As a third generation lawyer, Professor Pam Saunders just might have a trace of ink from The Bluebook coursing through her veins.
Law is a family tradition for Saunders, whose trail-blazing grandmother attended law school in the 1930s and then went on to represent Japanese-Americans after World War II. Saunders’ father also devoted himself to a legal career in public interest, serving as a public defender in the Bronx.
“My father was deeply committed to the principles of a system in which every person has a right to counsel and to a fair trial, even as he was well aware that the existing legal system was fraught with flaws,” said Saunders, who joined the law school faculty on a permanent basis in the fall after teaching here as a visiting professor for two years. As she grew up, Saunders’ outlook reflected her family’s commitment to using the law to advance social justice.
Those interests have taken full flower in Saunders, who graduated from law school in the aftermath of court rulings that resuscitated the nation’s longstanding but unutilized Alien Tort Statute, which allows non-citizens to bring claims of international-law violations in U.S. courts.
After completing a clerkship with Judge Paul V. Niemeyer of the U.S. Court of Appeals for the Fourth Circuit, Saunders focused her practice on the intersection between U.S. and international law. Having completed a prestigious one-year Bristow Fellowship with the Office of the Solicitor General, Saunders served as counsel for O’Melveny & Myers, working in the firm’s Supreme Court and Class Action groups. There, she was involved with appeals concerning the Alien Tort Statute, as well as foreign relations law, civil rights law, and a host of procedural issues relating to class actions.
Saunders also taught as an adjunct at Duke University School of Law, from which she’d graduated with the highest academic average in her class and where she’d served as a member of the Moot Court Board and as executive editor of the Duke Law Journal.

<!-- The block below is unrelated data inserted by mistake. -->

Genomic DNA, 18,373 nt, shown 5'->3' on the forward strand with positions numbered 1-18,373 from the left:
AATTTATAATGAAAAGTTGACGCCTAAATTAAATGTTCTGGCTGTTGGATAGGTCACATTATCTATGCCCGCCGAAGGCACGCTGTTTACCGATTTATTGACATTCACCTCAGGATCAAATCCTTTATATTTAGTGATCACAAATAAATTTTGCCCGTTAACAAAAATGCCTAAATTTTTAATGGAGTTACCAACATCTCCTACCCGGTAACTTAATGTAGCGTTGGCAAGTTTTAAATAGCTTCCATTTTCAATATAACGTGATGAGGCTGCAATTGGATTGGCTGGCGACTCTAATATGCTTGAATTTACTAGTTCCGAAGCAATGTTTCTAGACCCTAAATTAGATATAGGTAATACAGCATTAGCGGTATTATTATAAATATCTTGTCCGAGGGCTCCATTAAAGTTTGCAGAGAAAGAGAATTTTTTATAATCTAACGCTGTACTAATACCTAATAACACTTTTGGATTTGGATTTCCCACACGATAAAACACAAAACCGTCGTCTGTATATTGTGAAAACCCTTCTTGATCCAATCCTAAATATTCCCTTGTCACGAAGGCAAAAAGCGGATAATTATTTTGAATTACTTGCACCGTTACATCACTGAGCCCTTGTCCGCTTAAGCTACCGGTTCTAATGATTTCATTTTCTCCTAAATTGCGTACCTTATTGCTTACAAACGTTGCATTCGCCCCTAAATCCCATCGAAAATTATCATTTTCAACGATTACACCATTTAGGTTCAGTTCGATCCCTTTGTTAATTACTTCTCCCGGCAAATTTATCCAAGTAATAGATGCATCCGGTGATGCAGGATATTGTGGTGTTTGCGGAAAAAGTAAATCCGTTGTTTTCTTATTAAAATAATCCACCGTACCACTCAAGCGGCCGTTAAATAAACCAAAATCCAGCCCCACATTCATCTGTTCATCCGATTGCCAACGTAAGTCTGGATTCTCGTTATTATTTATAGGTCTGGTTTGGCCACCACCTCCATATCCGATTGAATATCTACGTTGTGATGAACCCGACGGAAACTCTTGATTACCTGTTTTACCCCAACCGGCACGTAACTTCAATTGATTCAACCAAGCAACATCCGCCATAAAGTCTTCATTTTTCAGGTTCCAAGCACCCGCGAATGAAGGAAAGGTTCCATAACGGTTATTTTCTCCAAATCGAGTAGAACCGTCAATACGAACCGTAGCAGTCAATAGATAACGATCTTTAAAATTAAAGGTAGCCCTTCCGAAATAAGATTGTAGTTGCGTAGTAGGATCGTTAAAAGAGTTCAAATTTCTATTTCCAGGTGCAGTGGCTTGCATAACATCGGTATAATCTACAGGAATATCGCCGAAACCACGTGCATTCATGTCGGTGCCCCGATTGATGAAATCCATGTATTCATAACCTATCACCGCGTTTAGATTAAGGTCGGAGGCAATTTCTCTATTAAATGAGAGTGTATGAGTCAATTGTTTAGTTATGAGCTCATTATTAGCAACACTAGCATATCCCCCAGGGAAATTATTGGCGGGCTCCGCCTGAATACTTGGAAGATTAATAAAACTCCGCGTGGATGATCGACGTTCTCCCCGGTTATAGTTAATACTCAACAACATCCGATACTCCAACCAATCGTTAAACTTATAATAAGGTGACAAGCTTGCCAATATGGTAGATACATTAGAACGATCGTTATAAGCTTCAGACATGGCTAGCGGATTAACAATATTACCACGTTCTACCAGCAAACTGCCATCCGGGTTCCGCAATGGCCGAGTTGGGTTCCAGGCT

She then pursued her deep interest in international law by working as a lawyer for the U.S. State Department’s Office of the Legal Adviser, representing the federal government in overseas diplomatic property matters.
Eager to explore law from an academic perspective, Saunders joined the law school faculty in 2010, focusing her scholarship on the complexities of enforcing laws that emerge from different legal systems.
The difficulties of merging U.S. and international law becomes clear, Saunders notes, in cases like one now pending in the U.S. Supreme Court in which a Nigerian woman is attempting to sue a multinational oil company for alleged abuses of human rights while exploring for oil in the African nation.
“It is difficult to create effective ways of enforcing human rights obligations,” Saunders said. “The Alien Tort Statute might offer a remedy, but it’s not necessarily the most effective way to change behavior. It has potential to influence corporate behavior that might not otherwise be regulated, but the U.S. Supreme Court seems to be uneasy about allowing international law claims against corporations.”
In June, Saunders presented some of her research on a promising approach to enforcing human rights law at a conference in the Netherlands.
Back on campus, Saunders finds herself working with students whose commitment to justice and international law make them seem almost like family.